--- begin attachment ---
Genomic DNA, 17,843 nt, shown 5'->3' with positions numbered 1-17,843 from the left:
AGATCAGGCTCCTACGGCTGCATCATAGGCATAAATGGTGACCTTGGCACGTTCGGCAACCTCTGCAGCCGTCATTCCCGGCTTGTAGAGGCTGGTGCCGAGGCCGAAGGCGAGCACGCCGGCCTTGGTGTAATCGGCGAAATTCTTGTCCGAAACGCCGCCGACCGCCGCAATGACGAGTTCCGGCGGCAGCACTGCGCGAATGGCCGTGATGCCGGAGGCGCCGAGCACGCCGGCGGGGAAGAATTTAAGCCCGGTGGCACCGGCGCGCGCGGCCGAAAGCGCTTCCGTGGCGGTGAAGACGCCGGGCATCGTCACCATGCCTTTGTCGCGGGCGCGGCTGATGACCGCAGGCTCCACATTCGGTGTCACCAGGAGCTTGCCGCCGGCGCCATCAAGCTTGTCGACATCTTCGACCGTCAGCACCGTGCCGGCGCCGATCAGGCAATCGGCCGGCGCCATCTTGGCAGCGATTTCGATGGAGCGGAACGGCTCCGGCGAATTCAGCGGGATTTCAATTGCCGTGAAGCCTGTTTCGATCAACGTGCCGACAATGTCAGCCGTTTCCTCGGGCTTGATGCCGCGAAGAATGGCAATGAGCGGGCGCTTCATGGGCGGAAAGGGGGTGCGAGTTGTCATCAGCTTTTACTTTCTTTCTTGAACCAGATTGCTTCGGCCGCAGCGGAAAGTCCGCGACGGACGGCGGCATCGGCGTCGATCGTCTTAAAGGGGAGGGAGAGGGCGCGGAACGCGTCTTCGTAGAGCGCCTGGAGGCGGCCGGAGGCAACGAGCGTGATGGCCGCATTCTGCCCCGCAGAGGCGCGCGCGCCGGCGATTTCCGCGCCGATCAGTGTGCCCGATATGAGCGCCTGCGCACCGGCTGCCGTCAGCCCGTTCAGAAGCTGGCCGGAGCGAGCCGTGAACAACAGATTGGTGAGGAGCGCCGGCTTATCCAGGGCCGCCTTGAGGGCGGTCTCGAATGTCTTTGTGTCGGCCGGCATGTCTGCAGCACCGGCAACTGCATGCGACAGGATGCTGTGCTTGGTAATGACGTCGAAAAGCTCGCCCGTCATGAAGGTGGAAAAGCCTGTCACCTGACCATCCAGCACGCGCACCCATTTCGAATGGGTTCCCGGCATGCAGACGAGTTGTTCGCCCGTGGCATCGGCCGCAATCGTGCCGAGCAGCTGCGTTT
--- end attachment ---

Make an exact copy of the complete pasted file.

Genomic DNA, 17,843 nt, shown 5'->3' with positions numbered 1-17,843 from the left:
AGATCAGGCTCCTACGGCTGCATCATAGGCATAAATGGTGACCTTGGCACGTTCGGCAACCTCTGCAGCCGTCATTCCCGGCTTGTAGAGGCTGGTGCCGAGGCCGAAGGCGAGCACGCCGGCCTTGGTGTAATCGGCGAAATTCTTGTCCGAAACGCCGCCGACCGCCGCAATGACGAGTTCCGGCGGCAGCACTGCGCGAATGGCCGTGATGCCGGAGGCGCCGAGCACGCCGGCGGGGAAGAATTTAAGCCCGGTGGCACCGGCGCGCGCGGCCGAAAGCGCTTCCGTGGCGGTGAAGACGCCGGGCATCGTCACCATGCCTTTGTCGCGGGCGCGGCTGATGACCGCAGGCTCCACATTCGGTGTCACCAGGAGCTTGCCGCCGGCGCCATCAAGCTTGTCGACATCTTCGACCGTCAGCACCGTGCCGGCGCCGATCAGGCAATCGGCCGGCGCCATCTTGGCAGCGATTTCGATGGAGCGGAACGGCTCCGGCGAATTCAGCGGGATTTCAATTGCCGTGAAGCCTGTTTCGATCAACGTGCCGACAATGTCAGCCGTTTCCTCGGGCTTGATGCCGCGAAGAATGGCAATGAGCGGGCGCTTCATGGGCGGAAAGGGGGTGCGAGTTGTCATCAGCTTTTACTTTCTTTCTTGAACCAGATTGCTTCGGCCGCAGCGGAAAGTCCGCGACGGACGGCGGCATCGGCGTCGATCGTCTTAAAGGGGAGGGAGAGGGCGCGGAACGCGTCTTCGTAGAGCGCCTGGAGGCGGCCGGAGGCAACGAGCGTGATGGCCGCATTCTGCCCCGCAGAGGCGCGCGCGCCGGCGATTTCCGCGCCGATCAGTGTGCCCGATATGAGCGCCTGCGCACCGGCTGCCGTCAGCCCGTTCAGAAGCTGGCCGGAGCGAGCCGTGAACAACAGATTGGTGAGGAGCGCCGGCTTATCCAGGGCCGCCTTGAGGGCGGTCTCGAATGTCTTTGTGTCGGCCGGCATGTCTGCAGCACCGGCAACTGCATGCGACAGGATGCTGTGCTTGGTAATGACGTCGAAAAGCTCGCCCGTCATGAAGGTGGAAAAGCCTGTCACCTGACCATCCAGCACGCGCACCCATTTCGAATGGGTTCCCGGCATGCAGACGAGTTGTTCGCCCGTGGCATCGGCCGCAATCGTGCCGAGCAGCTGCGTTT